The Clare Valley is assuredly one of Australia’s most highly regarded wine appellations, yet its name remains unfamiliar to many American wine lovers. What a shame! On second thought, the Clare’s relative obscurity outside of Australia may be to the advantage of every savvy American wine drinker. For starters, the Clare bears little resemblance to the more famous names in Australian viticulture: Barossa, Hunter, and McLaren Vale to name a few. In the Clare, there is no glitz, no glamour, no smoke or mirrors, no tour buses and most of all no Disneyland like atmosphere, and perhaps that may be precisely what keeps the crowds away and allows the wine makers to do what they do best – make wine. The Clare Valley supports a host of expert winemakers and a treasure trove of fine wines at affordable prices. In short, the Clare Valley offers wine lovers fine wine at prices that the average person can happily afford to purchase more than once a month.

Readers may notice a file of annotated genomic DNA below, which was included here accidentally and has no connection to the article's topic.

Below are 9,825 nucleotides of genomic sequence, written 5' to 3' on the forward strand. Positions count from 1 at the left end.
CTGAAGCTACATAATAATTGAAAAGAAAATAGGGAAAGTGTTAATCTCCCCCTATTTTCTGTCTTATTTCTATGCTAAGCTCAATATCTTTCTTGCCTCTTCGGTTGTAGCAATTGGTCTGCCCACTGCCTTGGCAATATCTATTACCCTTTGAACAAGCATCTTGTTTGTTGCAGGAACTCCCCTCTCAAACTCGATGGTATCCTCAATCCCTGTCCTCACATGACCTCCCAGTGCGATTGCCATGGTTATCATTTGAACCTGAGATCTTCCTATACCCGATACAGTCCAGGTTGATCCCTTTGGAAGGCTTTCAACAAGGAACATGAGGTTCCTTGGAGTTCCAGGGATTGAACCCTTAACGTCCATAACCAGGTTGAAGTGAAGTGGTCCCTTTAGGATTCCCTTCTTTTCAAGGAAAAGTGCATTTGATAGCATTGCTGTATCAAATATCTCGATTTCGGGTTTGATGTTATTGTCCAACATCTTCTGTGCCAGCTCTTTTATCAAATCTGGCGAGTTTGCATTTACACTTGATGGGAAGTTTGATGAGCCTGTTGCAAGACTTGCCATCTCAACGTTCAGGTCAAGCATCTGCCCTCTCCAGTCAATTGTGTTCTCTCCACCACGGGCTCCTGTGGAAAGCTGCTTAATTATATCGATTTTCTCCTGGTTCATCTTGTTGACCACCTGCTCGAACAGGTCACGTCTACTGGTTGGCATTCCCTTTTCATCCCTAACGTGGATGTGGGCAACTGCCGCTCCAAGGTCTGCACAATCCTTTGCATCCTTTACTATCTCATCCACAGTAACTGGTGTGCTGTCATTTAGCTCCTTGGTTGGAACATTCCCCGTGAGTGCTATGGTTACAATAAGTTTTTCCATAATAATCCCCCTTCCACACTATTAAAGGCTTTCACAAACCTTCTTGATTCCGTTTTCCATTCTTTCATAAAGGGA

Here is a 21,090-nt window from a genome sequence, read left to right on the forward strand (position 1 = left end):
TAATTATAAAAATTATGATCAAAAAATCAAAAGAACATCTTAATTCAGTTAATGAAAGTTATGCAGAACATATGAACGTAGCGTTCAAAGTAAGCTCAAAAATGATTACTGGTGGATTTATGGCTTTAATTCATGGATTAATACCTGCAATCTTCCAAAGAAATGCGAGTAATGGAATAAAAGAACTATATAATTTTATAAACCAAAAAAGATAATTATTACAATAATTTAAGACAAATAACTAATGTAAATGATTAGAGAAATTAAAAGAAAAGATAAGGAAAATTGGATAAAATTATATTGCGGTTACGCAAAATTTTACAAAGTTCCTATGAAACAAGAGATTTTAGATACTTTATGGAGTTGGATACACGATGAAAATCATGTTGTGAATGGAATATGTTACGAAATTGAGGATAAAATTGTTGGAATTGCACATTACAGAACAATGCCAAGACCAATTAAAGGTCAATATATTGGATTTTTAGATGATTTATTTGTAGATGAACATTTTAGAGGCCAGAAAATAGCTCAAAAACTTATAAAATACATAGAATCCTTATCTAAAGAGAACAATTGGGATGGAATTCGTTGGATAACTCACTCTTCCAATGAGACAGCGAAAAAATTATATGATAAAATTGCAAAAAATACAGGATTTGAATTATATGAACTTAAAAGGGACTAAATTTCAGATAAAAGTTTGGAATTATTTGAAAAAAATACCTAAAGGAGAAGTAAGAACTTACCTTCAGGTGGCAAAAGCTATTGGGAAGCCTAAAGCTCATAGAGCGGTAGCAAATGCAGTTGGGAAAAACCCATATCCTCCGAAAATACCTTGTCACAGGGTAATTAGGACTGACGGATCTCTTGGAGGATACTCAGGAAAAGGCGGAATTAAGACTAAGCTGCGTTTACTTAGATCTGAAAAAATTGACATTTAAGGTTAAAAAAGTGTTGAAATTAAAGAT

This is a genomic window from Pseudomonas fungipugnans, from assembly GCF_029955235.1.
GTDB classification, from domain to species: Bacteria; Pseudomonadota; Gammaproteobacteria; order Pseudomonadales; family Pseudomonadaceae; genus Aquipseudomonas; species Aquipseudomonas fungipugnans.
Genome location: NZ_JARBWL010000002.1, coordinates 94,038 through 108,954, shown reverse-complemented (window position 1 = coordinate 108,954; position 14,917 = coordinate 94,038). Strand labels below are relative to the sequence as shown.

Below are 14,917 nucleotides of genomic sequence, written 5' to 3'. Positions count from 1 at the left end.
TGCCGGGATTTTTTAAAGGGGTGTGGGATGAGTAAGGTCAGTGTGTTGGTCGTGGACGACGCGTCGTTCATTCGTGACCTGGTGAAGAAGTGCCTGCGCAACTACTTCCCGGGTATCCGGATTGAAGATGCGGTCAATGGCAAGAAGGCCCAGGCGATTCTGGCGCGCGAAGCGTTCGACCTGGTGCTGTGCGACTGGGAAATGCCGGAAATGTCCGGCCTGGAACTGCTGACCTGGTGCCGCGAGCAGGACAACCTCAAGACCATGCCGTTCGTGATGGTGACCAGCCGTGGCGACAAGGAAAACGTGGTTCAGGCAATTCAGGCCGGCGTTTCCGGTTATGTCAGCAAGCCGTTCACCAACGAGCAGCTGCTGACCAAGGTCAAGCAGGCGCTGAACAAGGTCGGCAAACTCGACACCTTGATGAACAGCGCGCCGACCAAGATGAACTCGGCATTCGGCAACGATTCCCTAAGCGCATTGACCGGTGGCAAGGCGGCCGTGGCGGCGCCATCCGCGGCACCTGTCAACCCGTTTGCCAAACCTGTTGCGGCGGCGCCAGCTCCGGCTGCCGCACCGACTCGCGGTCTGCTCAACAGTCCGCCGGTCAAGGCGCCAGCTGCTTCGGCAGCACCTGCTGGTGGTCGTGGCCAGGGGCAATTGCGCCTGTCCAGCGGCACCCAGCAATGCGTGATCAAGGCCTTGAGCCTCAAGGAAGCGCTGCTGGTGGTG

In almost all respects the Clare Valley is one of the most Australian of the continent’s viticultural areas. The landscape is sweeping and riveting, higher and even more captivating than the nearby Barossa. Moreover, there are still sheep and cattle ranches, undulating expanses of wheat and rye, towering Gum trees (Americans call them Eucalyptus) to stand sentry along the narrow roads and half-dry stream beds, and even some stands of uncut bush that seem to highlight the hilly, well-tended vineyards of the Clare and nearby Gilbert Valleys.
In Australia, the Clare Valley has become synonymous with the continent’s finest Riesling, producing racy, full-flavored wines with a distinctive lime twist that rarely appear too austere or too sweet, even when young. Yet, it is the Clare’s splendid Shiraz and Cabernet Sauvignon wines that captivate international audiences. Within a year or two in the bottle, these magical wines reveal a haunting bouquet and an easy, full flavored charm. Most assuredly, Americans will one day “discover” the virtues of the Clare Valley’s magical wares.